Brooklyn College
City University of New York

WILLIAM CLARK: In 1804, following his successful completion of the Louisiana Purchase, President Thomas Jefferson (center) commissioned William Clark (left) and Meriwether Lewis (right) to lead an expedition up the Missouri River to the Pacific coast. Jefferson had several goals for Lewis & Clark's Corps of Discovery. Jefferson wanted to determine if there was an all water route through the Rocky Mountains; he saw a need to establish an American presence in the West; and, being an avid natural historian, he wanted Lewis & Clark to record all that they could about the animals, plants, climate, people, and geography of the West, and to return as many plant and animal specimens as possible.
On their return to the East, after two grueling years, Clark's party was descending the Yellowstone River by canoe. Just east of the modern city of Billings, Montana, at the site marked in red on the satellite image of Montana shown at left, Clark made the following entry in his journal for Friday, July 25th, 1806 (the spelling and punctuation are Clark's):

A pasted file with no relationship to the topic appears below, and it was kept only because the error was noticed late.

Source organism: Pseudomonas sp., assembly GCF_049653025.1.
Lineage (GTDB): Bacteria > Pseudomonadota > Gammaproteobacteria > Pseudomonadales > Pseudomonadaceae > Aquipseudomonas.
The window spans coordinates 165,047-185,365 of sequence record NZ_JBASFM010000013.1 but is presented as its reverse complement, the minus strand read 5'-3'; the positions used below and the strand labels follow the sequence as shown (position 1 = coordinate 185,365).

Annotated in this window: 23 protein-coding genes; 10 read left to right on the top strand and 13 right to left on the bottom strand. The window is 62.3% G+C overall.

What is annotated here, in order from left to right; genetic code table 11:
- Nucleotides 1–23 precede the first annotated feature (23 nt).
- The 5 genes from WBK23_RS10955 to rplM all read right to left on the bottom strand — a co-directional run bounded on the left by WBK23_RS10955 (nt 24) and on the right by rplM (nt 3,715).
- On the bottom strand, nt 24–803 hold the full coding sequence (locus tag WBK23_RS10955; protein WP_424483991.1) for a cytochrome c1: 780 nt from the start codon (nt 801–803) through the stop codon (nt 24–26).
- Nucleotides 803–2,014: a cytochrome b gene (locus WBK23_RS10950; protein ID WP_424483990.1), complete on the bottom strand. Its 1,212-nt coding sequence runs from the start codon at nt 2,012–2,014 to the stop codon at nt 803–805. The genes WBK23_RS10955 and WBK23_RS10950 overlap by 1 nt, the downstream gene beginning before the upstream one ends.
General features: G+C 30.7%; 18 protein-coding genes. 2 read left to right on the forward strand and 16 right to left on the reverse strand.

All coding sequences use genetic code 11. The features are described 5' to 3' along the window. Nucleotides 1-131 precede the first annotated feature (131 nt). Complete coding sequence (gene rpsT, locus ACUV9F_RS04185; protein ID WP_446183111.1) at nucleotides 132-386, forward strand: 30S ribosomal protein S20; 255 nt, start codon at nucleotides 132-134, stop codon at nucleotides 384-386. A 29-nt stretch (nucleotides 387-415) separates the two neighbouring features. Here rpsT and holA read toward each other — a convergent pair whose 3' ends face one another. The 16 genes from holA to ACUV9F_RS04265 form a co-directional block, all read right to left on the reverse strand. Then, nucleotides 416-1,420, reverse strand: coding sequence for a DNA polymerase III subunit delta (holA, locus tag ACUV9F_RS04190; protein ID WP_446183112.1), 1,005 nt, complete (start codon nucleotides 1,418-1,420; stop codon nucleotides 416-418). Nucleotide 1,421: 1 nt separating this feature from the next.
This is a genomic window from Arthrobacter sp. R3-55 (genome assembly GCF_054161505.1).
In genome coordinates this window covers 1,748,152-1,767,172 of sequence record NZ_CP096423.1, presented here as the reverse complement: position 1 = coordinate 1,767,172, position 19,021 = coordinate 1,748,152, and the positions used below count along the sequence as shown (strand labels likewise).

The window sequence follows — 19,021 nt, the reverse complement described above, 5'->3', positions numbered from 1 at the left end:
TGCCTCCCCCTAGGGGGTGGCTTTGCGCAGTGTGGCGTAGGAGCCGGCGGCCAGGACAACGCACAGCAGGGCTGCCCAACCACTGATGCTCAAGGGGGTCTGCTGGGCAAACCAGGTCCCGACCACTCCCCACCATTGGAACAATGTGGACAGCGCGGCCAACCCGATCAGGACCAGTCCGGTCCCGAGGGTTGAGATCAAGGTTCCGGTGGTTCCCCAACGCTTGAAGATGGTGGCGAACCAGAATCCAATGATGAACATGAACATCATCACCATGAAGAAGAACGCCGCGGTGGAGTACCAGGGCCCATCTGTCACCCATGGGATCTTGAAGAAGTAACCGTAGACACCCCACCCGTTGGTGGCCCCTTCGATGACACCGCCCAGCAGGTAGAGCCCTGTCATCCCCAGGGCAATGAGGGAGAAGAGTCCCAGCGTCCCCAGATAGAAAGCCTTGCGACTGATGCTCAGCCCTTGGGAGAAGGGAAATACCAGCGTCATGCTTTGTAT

"dureing the time the men were getting the two big horns (big horn sheep) which I had killed to the river I employed my self in getting pieces of the rib of a fish which was Semented within the face of the rock this rib is about 3 inches in Secumpherence about the middle it is 3 feet in length tho a part of the end appears to have been broken off..... I have several pieces of this rib"

The site at which Clark found this fossil rib is in an area where the dinosaur-rich Hell Creek Formation still yields abundant dinosaur remains. Judging from the size of Clark's fossil, and because the Hell Creek Formation does not contain remains of large fish or other large marine vertebrates, what Clark was describing could only have been a dinosaur rib. If so, Clark was the first person to describe the excavation of a dinosaur specimen. Unfortunately, the rib has been lost, so there is no confirmation of this at present. On the same day that he found the rib, Clark etched his name and date (left) in the soft sandstone of nearby Pompey's tower, a prominent Montana landmark, which he named after the infant son of Sacajewea - the Shoshone woman who had accompanied the expedition, and who several times had saved them all from disaster.

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